Lower-ranking detainees who refused to “confess” were stripped naked and placed in a small dark room with a metal floor “through which electrical current is pulsated.”
“The shock felt by the individual, though reportedly light in intensity, is constant and eventually becomes almost impossible to withstand,” the cable says. “The suspect is then usually kept in the room for several hours. He may then be transferred to several other ‘special effects’ rooms in which devices are used to instill fear and physical discomfort.”
The release of documents about Brazil’s use of torture comes at a time when the US government is struggling to reconcile its own human rights abuses. For two years, the Senate Select Committee on Intelligence and the CIA have been battling over the integrity of a $50 million, 6,000-page report on the agency’s torture program.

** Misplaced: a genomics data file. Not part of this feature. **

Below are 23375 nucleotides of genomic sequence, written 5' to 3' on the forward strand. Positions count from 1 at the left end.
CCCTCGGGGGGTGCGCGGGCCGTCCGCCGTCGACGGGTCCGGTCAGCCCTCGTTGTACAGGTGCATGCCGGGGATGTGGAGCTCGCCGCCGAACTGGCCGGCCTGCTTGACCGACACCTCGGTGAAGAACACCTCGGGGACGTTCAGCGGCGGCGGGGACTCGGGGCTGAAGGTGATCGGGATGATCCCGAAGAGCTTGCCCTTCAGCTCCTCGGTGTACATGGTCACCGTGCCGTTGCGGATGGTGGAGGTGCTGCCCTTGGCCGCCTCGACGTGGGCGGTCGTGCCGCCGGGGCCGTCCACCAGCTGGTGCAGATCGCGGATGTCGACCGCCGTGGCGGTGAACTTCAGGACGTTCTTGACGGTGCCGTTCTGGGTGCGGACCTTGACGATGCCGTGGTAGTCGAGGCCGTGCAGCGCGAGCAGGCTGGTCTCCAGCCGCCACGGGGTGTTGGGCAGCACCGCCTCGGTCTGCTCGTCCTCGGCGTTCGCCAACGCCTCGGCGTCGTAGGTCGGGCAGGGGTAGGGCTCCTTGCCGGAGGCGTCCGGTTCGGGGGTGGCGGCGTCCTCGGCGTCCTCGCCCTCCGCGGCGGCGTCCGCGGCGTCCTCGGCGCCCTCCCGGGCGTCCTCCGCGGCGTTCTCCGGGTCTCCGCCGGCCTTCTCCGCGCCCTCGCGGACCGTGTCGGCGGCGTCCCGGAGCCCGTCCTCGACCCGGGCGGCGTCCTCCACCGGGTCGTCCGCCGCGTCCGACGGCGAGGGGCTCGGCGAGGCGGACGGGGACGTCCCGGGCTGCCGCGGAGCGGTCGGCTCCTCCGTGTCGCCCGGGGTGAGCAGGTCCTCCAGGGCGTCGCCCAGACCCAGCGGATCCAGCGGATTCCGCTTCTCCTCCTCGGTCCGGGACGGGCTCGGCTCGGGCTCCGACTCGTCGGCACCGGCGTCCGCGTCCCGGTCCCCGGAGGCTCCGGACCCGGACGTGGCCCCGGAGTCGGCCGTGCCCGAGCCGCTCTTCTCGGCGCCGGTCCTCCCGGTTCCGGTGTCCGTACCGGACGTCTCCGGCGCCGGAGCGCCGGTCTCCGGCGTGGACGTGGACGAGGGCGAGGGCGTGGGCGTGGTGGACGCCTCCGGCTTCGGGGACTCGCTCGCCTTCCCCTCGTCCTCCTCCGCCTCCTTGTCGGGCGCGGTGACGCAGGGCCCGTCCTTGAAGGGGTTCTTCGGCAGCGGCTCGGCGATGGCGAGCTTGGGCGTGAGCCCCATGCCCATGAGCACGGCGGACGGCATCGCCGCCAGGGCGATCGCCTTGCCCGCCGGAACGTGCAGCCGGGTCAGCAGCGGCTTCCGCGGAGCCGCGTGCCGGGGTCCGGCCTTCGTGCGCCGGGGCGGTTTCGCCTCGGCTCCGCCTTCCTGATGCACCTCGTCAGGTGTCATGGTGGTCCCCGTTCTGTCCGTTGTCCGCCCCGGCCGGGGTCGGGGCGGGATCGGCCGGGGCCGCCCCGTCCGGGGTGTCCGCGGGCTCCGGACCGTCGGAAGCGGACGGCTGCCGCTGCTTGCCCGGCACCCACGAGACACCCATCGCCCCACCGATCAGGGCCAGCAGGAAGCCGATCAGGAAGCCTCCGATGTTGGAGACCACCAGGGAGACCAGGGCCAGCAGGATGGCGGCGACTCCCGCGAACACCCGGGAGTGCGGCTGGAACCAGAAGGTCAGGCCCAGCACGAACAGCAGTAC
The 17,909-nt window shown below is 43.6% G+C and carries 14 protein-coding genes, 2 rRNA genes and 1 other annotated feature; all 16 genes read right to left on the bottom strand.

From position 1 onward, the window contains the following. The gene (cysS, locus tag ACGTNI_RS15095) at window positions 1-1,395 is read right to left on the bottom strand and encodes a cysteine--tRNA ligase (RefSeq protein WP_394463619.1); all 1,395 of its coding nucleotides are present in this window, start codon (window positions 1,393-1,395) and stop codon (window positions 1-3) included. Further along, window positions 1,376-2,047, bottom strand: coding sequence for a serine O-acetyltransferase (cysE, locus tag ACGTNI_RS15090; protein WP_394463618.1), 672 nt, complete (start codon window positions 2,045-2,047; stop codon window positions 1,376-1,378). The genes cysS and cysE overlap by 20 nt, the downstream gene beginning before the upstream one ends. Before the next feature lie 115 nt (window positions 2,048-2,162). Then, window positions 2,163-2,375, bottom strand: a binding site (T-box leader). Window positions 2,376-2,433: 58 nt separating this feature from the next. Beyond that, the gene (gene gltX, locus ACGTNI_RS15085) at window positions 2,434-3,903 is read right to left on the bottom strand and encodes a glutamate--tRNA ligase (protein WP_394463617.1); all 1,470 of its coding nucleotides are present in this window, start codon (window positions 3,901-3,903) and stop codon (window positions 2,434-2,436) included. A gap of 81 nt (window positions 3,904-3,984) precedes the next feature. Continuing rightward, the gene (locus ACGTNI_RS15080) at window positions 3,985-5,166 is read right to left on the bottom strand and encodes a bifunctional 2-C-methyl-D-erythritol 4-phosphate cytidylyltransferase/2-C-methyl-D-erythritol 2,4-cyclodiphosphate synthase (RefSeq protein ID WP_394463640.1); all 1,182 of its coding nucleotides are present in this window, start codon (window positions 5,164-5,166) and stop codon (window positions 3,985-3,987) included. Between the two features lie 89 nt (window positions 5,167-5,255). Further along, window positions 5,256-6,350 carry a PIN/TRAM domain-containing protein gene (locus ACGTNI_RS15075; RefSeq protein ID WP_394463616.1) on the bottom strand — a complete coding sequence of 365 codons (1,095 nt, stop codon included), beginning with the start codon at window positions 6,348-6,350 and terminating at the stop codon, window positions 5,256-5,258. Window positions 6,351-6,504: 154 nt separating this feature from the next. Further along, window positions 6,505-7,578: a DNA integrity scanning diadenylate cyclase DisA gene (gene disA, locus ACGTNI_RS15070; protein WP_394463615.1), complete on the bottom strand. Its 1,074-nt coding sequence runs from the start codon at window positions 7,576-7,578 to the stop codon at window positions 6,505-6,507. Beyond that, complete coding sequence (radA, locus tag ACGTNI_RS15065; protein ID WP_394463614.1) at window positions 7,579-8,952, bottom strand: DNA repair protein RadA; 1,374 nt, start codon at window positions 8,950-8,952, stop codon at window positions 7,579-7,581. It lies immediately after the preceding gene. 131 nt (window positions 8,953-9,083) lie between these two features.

The executive summary of the report, which the CIA finished declassifying and sent to the White House for review, says detainees in custody of the CIA were subjected to torture techniques that went beyond those authorized by Bush's Justice Department, and that CIA knowingly misled the White House, Congress, and the Justice Department about the intelligence value of the captives it was torturing.
But the full report will remain classified and the public will only be authorized to see a sanitized version of the study’s findings and conclusions. When that may happen is still unknown. The Obama administration claims release of the report could spark violence in the Middle East and endanger US troops, and steps are being taken to prepare for that, whatever they may be.
“The fact that the documents [about Brazil] contain harrowing details of sophisticated but no less barbaric forms of torture and state-sponsored murder in Brazil will certainly raise the historical comparison to the techniques that the CIA used that the US public are about to learn about,” Kornbluh told VICE News. “If we feel the horror of what Brazilian interrogators did in the 1970s, we presumably will feel the horror of what CIA interrogators did only a few years ago.”
Follow Jason Leopold on Twitter: @JasonLeopold